Mel Brooks famously observed that it is good to be the king, but while few of us will ever intentionally pass up a turn in the throne, there are downsides to the crown. When the going gets tough, the king is the person most at risk of having his head separated from his shoulders.
Such has been the trial of Square for the last year, and of its famous founder Jack Dorsey. Hailed as the service that launched a thousand mobile points of sale, the buzz turned to blow back around this time last year with the publication of an article in the The Wall Street Journal that implied the company was bleeding money, shelving their IPO and looking for a sale (probably to Google).
“It didn’t match reality, it didn’t match what was actually happening,” Dorsey argued to BuzzFeed News. “The most negative press — the loss, the acquisition, the IPO — was just not based on reality. We invested our money to grow the company, which every single company out there does. We chose not to focus on profit in order to focus on growth.”
That focus on growth has included moves like the creation of Square Capital, a small business lending platform, the acquisition of food delivery startup Caviar and the creation of Cashtags, a new take on P2P payments that cuts out the necessity of exchanging personal information to make payments. The service is also open for organizations.
But “focused on growth, not profit” has become something of a standard line and obscures the answer to an important question: At the end of all this growth, will the company be able to flip the switch on actually making money?
“The reason that we have been successful in our margin and have the choice to make payments profitable is [because of] risk. And that’s all around data. If we can take all the data and minimize risk, then we can create an extremely healthy margin,” Dorsey noted.
Data is the essential element, the driving element, for much of what Square is trying to accomplish – particularly with its new CRM and also with the Capital program. And Square certainly has access to a lot of data.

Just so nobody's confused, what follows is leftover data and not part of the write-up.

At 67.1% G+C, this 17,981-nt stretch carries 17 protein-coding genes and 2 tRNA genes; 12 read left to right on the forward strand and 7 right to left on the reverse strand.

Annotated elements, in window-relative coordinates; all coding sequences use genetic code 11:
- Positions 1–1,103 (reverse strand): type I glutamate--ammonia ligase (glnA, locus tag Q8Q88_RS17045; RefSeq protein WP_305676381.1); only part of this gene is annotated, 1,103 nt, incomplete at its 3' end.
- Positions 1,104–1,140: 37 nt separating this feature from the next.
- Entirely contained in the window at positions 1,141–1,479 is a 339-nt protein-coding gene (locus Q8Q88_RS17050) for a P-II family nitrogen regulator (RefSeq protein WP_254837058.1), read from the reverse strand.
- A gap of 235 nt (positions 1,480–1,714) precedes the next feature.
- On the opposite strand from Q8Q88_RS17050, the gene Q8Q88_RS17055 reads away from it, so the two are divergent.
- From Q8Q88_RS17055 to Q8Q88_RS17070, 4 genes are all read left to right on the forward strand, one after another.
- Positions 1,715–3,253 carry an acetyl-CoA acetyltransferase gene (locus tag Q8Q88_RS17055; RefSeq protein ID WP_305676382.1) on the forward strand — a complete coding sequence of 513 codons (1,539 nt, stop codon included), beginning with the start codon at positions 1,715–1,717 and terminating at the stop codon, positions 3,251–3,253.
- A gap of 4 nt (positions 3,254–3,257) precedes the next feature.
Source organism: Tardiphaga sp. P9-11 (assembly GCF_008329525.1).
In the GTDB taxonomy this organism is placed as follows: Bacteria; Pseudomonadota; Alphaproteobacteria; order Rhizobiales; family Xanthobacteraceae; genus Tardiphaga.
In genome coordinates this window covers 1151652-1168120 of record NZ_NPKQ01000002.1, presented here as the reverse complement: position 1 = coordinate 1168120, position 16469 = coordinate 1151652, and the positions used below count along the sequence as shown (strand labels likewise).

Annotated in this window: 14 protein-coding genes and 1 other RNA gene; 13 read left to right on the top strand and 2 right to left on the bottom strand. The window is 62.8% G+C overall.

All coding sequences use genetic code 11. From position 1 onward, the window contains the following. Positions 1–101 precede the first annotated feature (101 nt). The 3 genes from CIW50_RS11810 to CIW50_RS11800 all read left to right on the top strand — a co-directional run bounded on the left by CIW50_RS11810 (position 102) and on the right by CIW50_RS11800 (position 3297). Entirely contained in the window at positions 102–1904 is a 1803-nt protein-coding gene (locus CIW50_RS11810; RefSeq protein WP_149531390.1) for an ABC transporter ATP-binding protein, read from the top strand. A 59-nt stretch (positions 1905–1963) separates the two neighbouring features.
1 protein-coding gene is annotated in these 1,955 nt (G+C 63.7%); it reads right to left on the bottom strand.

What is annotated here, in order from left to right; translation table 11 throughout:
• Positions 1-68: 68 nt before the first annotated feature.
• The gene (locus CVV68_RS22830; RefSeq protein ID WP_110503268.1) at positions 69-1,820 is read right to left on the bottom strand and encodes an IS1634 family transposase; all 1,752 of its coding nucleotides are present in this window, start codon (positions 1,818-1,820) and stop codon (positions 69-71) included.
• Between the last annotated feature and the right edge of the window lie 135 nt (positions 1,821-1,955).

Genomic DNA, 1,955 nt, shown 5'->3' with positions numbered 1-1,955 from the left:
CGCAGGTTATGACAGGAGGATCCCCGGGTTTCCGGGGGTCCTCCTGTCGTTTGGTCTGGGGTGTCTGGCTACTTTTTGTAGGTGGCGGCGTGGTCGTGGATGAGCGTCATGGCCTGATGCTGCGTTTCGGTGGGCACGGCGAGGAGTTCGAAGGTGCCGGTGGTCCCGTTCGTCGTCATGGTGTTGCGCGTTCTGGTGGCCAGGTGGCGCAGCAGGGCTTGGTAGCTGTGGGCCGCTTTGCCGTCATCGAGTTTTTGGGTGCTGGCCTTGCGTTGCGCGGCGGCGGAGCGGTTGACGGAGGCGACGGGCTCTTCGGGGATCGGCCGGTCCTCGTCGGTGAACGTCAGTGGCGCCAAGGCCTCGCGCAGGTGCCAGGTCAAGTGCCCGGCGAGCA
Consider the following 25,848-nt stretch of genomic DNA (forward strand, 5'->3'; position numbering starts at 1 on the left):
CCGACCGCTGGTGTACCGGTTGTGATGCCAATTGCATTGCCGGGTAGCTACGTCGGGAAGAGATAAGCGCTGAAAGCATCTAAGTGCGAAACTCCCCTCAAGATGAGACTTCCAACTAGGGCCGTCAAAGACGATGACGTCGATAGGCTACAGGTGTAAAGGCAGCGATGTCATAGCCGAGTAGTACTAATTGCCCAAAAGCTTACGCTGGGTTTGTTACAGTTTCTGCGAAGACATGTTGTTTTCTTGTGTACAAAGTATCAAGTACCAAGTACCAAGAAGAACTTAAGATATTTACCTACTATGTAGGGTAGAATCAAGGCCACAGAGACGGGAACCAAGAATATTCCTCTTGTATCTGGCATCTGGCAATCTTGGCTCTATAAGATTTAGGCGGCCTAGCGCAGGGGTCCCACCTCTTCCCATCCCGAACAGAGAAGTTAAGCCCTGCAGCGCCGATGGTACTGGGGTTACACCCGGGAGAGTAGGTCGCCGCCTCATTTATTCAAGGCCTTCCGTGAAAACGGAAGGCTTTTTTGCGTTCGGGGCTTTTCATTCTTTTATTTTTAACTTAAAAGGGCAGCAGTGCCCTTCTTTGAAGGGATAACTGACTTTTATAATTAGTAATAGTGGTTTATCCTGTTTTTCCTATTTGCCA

But it begs the question: Is Square now a data-based business services firm, with a sideline business in payments, instead of a payments player?
“I think the connection is payments at the core, the underlying financial services, which we’ve been doing for five years, and the marketing services — which we knew there was something there, we just didn’t have the right answer,” Dorsey said. “CRM is a first start to that right answer. Caviar is another take on that right answer, with the other concern that we just don’t want to build a restaurant point of sale right now because of the table management complexities, but we can go above the physical constraint by adding delivery, without the restaurant having to do anything.”
Dorsey also noted that although Square has been criticized for bolting on services like Caviar, it is often because critics don’t see how such a move gives Square more access to the market for their core service package.
“If we do that well, we may have the opportunity and we will have the opportunity to show the restaurant our other products, such as Capital. We have a bunch of requests today from Caviar restaurants around, ‘Hey, delivery is working out really well and I want to build a whole separate line for my restaurant just for delivery. Can I use Capital? Can I get an advance of cash to actually build that up?’ Even without that, Caviar represents a new behavior, which represents new customers.”
However, Dorsey did admit that the lack of obvious intutive connection between his firm’s recent moves probably contributed to the bad press.
“I think the biggest thing that the year of bad press put upon us and focused us on was how important it is to make sure that we have not just an internal cohesion but an external cohesion, and that there are visible connections between everything that we’re doing,” he said.
And that connection, says Dorsey is essentially easy to see. He says at base his firm – through a variety of tools – just wants to make commerce easier on everyone.